Setting Accessibility Identifiers for Appium in iOS
Using Accessibility Identifiers makes Appium tests less brittle
by Lou Franco
If you are considering Appium or any other GUI testing framework for iOS, like XCUI Tests, then the first thing you should do is start using accessibility identifiers.
Complex queries make tests brittle
The main job of a GUI test script is to control the app by interacting with the app's view components. The way you do that is by writing queries to identify the views in the view hierarchy. For example, you could write a script that taps the 2nd button in the navigation bar.
But queries like that are extremely brittle and will fail when you add a button that changes the index of the button you want to tap.
You can also identify buttons in the query by using the button's text (or even its accessibility label), but those could also change in the future and will definitely be different if you want to GUI test other localizations.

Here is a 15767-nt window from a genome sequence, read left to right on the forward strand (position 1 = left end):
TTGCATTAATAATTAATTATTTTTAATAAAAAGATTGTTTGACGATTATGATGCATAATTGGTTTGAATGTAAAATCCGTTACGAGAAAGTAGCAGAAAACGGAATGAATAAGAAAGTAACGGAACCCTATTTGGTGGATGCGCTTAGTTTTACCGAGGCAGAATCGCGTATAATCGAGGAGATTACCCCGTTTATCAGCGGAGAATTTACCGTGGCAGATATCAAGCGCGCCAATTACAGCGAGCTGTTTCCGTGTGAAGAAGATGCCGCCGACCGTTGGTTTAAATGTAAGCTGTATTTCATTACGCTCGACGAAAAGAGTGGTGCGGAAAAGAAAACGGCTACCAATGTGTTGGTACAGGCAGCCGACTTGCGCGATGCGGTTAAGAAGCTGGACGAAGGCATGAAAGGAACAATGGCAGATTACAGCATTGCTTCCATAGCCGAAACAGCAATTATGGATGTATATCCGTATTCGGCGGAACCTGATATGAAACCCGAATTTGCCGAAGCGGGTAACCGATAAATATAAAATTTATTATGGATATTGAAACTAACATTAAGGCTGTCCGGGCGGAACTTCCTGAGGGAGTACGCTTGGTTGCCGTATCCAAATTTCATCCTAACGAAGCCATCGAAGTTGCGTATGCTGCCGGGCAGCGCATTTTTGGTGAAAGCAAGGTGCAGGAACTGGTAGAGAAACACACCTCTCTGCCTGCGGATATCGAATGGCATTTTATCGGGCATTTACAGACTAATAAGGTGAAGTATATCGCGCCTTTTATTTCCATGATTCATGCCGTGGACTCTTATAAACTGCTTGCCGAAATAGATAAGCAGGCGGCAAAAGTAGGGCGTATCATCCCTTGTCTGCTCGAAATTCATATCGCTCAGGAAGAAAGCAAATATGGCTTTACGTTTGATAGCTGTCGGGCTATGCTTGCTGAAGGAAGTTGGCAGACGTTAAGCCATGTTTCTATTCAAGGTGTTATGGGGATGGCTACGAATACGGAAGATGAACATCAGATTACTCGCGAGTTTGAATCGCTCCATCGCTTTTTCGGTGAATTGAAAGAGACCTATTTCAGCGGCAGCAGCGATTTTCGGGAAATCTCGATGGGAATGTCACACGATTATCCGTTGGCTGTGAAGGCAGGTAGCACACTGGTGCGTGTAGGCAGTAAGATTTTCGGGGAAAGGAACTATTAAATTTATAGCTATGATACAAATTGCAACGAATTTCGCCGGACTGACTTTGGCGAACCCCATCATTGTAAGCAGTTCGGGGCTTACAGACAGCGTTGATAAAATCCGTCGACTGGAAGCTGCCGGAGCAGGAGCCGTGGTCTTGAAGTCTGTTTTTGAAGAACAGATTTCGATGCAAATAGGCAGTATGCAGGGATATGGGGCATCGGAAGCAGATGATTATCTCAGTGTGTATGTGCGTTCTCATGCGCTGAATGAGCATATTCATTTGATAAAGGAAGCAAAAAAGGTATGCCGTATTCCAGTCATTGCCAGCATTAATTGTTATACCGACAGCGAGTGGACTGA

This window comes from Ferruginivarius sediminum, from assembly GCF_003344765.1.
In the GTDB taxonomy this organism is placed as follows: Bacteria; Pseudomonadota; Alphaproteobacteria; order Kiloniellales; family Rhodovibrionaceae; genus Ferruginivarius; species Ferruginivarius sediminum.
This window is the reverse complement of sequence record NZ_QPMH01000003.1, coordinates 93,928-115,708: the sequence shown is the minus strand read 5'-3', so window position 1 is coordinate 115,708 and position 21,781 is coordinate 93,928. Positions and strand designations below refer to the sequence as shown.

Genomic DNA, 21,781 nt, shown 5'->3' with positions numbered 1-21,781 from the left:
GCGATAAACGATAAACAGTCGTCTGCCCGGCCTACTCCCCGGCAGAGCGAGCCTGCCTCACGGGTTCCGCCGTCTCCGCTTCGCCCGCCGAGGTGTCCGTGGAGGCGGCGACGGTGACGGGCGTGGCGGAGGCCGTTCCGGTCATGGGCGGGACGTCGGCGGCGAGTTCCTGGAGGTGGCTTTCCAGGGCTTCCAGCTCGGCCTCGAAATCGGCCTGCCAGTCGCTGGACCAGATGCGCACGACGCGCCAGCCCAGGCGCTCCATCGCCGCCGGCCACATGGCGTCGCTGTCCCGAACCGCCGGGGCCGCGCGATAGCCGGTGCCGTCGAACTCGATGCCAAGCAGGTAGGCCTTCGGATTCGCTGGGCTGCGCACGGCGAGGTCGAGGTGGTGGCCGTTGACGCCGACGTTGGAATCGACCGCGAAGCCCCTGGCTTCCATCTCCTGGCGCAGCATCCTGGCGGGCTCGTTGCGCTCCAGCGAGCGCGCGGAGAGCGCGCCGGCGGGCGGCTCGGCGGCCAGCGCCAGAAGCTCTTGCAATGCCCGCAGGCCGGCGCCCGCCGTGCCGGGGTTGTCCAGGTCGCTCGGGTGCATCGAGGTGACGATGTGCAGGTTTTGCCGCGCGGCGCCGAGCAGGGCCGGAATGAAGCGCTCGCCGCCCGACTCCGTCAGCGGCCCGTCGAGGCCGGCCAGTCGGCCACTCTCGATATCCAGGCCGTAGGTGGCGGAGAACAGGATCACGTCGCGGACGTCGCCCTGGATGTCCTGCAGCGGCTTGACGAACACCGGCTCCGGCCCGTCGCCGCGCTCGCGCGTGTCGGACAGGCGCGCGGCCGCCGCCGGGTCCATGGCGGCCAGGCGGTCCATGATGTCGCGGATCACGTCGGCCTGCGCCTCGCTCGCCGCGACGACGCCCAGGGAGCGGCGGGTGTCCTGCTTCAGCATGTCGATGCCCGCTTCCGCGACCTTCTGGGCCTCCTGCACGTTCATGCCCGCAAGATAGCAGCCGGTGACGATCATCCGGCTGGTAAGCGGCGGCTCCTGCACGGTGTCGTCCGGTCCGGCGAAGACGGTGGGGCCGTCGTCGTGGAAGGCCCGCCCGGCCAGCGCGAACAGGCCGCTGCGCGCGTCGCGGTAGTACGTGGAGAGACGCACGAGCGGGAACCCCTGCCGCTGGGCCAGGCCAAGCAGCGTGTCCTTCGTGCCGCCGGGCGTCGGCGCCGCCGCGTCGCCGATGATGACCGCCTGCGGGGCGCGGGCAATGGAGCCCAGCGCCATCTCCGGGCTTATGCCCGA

The one thing that will be relatively stable is the view's accessibility identifier. There is no reason that it ever needs to change, and you should not set it to a localized string since it is never shown (or spoken) to the user.
You can set it to any string, but it does need to be unique in the view hiearchy, so it makes sense to prefix it with something identifying the screen that it is on.
Setting accessibility identifiers in UIKit
In UIKit, every
UIView has an
accessibilityIdentifier property. You can set it like this:
shareButton.accessibilityIdentifier = "HomeVC_shareButton"
Setting accessibility identifiers in SwiftUI
In SwiftUI, every
View has an
accessibility(identifier:) modifier. You can set it like this:
Text("App Title") .accessibility(identifier: "HomeView_title")
Setting Accessibility Identifiers in a Storyboard or XIB
If you use Storyboards or XIB files to make your views, then you'll find the accessibility identifier in the Identity Inspector in the right sidebar (CMD-OPT-4)
You can use any string, but you should establish some style guide for how strings are generated. This will make it easier for test script writers to keep their code maintainable.
Other uses of an accessibility identifier
Once you have them, there are other ways they could be used.
- In logging
- In analytics
- Instead of tags (in UIKit) for finding views programmatically
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